Demeter (after Eileen Agar)

Lucy Stein

oil on canvas

  • About the work
    Country: Other
    City: at framer
    Working across painting, installation, performance, and curation, Lucy Stein explores issues of contemporary witchcraft and goddess culture, weaving in elements of heraldry from the Middle Ages to create challenging matriarchal spaces underpinned by her longstanding interest in Celticity. Since moving to Cornwall in 2015, having previously lived in Berlin and Ireland, her painterly explorations are mirrored in her engagement with the area’s history and ritual-laden landscapes, particularly the sacred sites in the Penwith district.
    Demeter (after Eileen Agar) is pivotal in her ‘research into the thriving goddess culture [...] in Penwith and particularly how that intersects with British modernism’. As referenced in the title, the composition borrows from the surrealist Eileen Agar’s painting of the goddess Demeter (1949). Stein has reflected that, more personally:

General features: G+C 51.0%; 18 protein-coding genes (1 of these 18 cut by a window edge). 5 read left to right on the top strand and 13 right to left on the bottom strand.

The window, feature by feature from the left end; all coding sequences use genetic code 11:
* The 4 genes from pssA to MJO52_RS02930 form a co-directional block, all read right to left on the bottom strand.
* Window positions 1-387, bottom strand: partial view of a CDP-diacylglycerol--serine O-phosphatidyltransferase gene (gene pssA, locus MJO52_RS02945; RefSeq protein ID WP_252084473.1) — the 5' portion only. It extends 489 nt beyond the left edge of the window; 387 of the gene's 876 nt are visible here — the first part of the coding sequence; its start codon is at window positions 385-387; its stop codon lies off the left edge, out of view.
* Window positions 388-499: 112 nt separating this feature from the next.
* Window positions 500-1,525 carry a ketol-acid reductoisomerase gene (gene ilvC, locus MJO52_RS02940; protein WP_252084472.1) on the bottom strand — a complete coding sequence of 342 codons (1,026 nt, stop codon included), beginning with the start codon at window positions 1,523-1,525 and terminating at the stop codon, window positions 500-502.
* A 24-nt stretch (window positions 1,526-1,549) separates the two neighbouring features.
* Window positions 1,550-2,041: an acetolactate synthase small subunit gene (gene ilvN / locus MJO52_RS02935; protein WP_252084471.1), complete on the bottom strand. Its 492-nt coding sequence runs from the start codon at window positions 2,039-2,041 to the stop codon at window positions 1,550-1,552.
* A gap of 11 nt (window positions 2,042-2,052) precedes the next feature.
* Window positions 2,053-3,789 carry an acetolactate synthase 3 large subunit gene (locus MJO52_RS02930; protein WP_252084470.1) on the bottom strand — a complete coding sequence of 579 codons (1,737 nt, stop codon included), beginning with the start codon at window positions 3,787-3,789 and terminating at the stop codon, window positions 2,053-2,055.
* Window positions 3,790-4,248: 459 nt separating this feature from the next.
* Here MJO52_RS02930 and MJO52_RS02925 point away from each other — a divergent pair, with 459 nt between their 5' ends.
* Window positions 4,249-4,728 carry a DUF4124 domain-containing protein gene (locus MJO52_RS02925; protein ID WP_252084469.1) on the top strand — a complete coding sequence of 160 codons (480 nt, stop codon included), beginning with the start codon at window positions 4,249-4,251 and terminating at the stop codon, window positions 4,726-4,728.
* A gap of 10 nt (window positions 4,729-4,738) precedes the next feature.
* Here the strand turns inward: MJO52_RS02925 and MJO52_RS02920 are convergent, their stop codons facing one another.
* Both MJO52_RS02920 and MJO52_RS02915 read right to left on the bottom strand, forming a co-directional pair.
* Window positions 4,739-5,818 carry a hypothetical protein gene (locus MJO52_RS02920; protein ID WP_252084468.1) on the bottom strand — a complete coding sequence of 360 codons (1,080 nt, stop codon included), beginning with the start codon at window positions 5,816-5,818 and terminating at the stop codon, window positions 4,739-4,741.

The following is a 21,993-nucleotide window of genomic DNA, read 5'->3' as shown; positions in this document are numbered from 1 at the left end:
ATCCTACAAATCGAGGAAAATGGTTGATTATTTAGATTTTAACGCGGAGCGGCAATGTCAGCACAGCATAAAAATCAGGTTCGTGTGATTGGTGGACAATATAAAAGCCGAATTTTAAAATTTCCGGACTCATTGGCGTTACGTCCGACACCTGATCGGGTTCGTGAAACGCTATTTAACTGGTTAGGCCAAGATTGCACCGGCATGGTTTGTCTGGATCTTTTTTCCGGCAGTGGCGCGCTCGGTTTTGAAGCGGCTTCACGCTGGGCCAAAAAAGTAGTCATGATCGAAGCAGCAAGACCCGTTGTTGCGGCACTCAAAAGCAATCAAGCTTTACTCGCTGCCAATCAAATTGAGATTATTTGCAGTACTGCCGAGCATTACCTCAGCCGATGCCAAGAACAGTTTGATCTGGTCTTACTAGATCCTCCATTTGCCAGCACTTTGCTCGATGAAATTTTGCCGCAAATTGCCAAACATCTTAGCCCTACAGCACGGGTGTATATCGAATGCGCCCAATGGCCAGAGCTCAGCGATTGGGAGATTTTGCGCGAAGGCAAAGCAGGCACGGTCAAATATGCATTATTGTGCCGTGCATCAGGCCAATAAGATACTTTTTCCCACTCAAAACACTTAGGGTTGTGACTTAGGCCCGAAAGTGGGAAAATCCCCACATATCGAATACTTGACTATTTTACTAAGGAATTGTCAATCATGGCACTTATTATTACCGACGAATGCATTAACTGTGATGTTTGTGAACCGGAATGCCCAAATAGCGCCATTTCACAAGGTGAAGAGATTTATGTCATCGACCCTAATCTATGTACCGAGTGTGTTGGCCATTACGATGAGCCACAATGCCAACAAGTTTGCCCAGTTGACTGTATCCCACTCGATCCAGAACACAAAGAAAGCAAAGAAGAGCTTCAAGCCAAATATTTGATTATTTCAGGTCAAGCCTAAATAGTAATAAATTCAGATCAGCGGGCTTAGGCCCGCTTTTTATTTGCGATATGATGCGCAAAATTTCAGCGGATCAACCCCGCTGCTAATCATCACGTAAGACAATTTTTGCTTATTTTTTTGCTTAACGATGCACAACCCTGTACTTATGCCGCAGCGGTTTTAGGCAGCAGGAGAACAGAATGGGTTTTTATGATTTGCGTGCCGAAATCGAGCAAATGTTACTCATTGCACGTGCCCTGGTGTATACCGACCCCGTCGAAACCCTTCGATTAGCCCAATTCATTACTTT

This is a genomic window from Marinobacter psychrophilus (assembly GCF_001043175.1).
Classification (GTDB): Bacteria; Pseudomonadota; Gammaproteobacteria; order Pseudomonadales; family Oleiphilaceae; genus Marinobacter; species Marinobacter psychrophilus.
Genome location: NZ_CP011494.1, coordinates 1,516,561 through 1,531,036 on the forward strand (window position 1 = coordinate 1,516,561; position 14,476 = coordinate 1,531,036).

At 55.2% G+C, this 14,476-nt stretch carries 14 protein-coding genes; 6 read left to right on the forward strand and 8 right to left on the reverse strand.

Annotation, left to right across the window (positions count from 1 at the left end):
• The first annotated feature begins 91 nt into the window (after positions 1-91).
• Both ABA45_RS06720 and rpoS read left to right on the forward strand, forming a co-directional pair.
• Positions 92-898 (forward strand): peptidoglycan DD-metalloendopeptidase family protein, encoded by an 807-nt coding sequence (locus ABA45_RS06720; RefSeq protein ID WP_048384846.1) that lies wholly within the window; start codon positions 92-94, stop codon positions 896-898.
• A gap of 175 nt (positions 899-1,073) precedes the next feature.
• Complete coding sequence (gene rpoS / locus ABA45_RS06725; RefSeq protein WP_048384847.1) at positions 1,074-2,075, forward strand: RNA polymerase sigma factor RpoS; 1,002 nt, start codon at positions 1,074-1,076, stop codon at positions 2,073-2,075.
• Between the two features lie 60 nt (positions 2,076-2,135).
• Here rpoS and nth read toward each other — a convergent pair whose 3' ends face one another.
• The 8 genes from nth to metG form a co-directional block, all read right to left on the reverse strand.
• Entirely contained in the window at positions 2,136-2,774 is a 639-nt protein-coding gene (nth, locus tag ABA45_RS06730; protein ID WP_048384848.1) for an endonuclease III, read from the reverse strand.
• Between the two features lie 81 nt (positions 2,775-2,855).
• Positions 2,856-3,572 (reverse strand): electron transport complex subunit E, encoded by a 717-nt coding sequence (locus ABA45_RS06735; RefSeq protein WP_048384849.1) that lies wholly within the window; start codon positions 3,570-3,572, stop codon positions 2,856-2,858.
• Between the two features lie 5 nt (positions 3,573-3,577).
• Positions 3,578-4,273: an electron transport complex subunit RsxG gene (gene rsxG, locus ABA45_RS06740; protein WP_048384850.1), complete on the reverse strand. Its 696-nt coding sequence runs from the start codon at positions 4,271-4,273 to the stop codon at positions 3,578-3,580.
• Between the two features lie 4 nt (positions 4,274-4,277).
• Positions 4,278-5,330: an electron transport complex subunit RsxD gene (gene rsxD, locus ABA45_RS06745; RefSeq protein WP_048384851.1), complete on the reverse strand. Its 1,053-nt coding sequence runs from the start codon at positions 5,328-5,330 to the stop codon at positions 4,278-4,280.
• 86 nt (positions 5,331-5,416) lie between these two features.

Demeter has been a figurehead for negotiating motherhood and making art for the last few years. The sense of loss and depression and closeness to things falling apart is vital, as well as the sense of renewal, rebirth and hope.
  • About the artist
    Born in Oxford, Lucy Stein lives and works in Cornwall. She studied painting at The Glasgow School of Art (BA, 2001–4) and De Ateliers, Amsterdam (2004–6). Her first solo exhibition was at Gimpel Fils, London (2005) and she has exhibited internationally with selected solo exhibitions at Stedelijk Museum Bureau Amsterdam (2006); Galerie Martin Van Zomeren, Amsterdam (2012); Palette Terre, Paris (2018); and Spike Island, Bristol (2021).
  • Explore
    woman, goddess, Demeter
    Materials & Techniques
    canvas, paint, oil, oil painting
  • Details
    Lucy Stein
    Demeter (after Eileen Agar)
    oil on canvas
    height: 140.0 cm; width: 120.0 cm
    Purchased from the artist March 2021, through the Art XUK project 2020-21
    The artist's studio via Galerie Gregor Staiger; from whom purchased by UK Government Art Collection, 19 March 2021
    GAC number